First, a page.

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Food and Beverage Businesses are Adapting to Labor Shortages

The food and beverage industry has experienced a rollercoaster ride over the past 15 months of the COVID-19 pandemic. Most in the industry believed their toughest struggles would be adapting to the new world of social distancing and online ordering. With the loosening of restrictions and a return to normalcy, the industry is experiencing adversity once again in the form of labor shortages.

According to new data released on June 8, 2021 by the Bureau of Labor Statistics, as of the end of April 2021, the overall job openings level rose to an all-time high of 9.3 million. The food and beverage industry accounted for the largest portion of this increase with the addition of approximately 350,000 jobs in one month, bringing the total number of job openings to 1.3 million. The shortages found in the labor pool to fill these roles was intensified by the COVID-19 pandemic.

As many businesses closed their doors during the pandemic, individuals needed a way to keep themselves employed and began shifting into industries that thrived during the pandemic. Some stores are unable to make a full return to normal under the current labor shortage conditions. This has a negative impact on those who are still contending with the additional hours and responsibilities they need to take on to make operations flow smoothly – which runs the risk of worsening the shortage by further driving people out of the industry. Many of the talent pool have shifted permanently, some are unwilling to return due to the enhanced unemployment benefits they are current receiving, and others are looking to receive more from their employers to return.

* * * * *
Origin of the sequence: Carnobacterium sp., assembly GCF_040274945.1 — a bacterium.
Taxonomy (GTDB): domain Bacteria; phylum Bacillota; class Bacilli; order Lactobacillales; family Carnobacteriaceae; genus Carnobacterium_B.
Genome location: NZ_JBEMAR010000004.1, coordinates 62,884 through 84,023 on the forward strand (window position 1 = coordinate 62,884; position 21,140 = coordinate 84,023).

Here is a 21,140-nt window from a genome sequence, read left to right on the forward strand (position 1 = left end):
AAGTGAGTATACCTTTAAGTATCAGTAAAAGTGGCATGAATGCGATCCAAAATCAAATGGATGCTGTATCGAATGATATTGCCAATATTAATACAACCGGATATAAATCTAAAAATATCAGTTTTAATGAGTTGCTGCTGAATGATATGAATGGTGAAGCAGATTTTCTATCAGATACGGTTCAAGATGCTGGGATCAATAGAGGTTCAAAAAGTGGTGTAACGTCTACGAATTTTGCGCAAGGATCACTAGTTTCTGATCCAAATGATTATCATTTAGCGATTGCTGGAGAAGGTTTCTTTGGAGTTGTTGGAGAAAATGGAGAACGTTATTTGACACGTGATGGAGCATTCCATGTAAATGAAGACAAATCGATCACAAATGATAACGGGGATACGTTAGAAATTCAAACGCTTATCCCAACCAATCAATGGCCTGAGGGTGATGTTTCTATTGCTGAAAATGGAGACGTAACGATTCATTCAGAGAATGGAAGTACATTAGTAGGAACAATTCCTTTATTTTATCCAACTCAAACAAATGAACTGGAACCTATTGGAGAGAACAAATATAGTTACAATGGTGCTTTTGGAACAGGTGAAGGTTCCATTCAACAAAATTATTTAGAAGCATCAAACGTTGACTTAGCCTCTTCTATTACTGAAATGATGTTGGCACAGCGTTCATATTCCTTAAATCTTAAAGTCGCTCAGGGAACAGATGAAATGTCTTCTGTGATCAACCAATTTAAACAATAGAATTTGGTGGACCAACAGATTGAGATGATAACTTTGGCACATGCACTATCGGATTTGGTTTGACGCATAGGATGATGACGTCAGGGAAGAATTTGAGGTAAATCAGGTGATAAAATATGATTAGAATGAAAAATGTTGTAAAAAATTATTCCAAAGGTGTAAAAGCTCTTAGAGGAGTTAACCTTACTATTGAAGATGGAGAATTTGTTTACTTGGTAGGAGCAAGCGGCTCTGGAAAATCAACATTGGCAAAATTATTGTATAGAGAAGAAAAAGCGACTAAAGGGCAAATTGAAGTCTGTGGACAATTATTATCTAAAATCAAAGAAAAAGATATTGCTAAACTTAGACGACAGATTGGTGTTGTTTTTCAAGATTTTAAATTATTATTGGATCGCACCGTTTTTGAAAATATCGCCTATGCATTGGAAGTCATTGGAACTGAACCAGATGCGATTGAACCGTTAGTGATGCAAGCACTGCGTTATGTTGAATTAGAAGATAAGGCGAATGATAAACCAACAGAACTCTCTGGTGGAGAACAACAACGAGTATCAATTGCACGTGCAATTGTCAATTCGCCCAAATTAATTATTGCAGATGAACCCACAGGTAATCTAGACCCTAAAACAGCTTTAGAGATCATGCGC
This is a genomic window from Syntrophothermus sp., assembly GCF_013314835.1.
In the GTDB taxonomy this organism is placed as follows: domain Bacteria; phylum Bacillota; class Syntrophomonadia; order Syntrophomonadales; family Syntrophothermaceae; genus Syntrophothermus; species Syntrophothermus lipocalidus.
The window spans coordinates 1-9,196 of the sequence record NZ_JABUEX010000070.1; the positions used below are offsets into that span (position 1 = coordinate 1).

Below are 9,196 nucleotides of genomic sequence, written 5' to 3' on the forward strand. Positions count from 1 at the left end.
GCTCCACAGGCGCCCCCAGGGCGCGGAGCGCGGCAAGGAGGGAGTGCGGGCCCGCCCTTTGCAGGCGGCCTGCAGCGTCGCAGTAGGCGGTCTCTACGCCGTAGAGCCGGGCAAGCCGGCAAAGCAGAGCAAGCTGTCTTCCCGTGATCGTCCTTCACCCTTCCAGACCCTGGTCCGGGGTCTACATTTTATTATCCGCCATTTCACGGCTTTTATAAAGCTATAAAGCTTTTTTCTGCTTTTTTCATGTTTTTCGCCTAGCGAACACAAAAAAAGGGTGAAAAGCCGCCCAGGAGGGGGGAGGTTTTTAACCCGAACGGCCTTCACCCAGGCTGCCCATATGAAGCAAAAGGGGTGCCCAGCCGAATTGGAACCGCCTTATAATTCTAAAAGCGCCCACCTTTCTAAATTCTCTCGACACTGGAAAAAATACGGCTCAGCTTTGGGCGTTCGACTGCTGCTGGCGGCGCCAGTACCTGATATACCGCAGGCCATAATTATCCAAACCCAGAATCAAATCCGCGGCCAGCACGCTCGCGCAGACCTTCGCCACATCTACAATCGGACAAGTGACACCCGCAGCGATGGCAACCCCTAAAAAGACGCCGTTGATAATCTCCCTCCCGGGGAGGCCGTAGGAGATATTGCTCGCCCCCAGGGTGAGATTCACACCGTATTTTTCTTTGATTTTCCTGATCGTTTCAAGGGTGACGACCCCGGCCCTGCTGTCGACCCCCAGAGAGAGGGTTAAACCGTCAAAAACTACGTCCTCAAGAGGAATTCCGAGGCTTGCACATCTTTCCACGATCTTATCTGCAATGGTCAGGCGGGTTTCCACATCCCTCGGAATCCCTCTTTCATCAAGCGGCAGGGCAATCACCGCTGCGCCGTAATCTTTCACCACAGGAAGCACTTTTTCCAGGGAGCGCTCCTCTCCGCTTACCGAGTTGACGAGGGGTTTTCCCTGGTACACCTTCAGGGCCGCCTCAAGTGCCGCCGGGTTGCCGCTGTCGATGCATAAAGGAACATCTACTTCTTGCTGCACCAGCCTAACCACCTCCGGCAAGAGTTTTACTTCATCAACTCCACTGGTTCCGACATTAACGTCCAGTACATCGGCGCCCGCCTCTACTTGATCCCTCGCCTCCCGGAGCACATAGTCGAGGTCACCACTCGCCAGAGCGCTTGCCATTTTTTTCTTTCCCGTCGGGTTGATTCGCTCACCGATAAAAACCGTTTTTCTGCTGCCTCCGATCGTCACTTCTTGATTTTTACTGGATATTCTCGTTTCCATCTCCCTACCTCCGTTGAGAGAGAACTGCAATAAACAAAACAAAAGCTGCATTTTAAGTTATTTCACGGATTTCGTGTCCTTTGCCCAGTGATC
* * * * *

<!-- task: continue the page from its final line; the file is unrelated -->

With the shrinking labor supply, business have begun getting creative to lure back their employees and potential new entrants to the industries labor market. The following are some examples of how businesses are adapting to the shrinking talent pool:

  1. Taco Bell held hiring parties including their own personal job fairs with on-the-spot interviews. They have also offered additional paid time off for vacation and “baby bonding” as well as additional short-term disability benefits.
  2. Whataburger has taken the route of offering additional wages by increasing their general manager’s salaries to six figures and significantly increasing the bonus pool available to their employees.
  3. Chipotle has offered to provide debt-free college degrees to all eligible employees in the agriculture, culinary or hospitality.

Several companies have begun offering signing bonuses or interview bonuses to increase the talent pool.

Even with implementation of some of these changes businesses are making, it remains to be seen if they will have a permanent or long-term impact on the labor shortage issue.

Author: Ryan Levin | rlevin@withum.com

Contact our Withum’s Consumer Products Team Member to help address your further questions.

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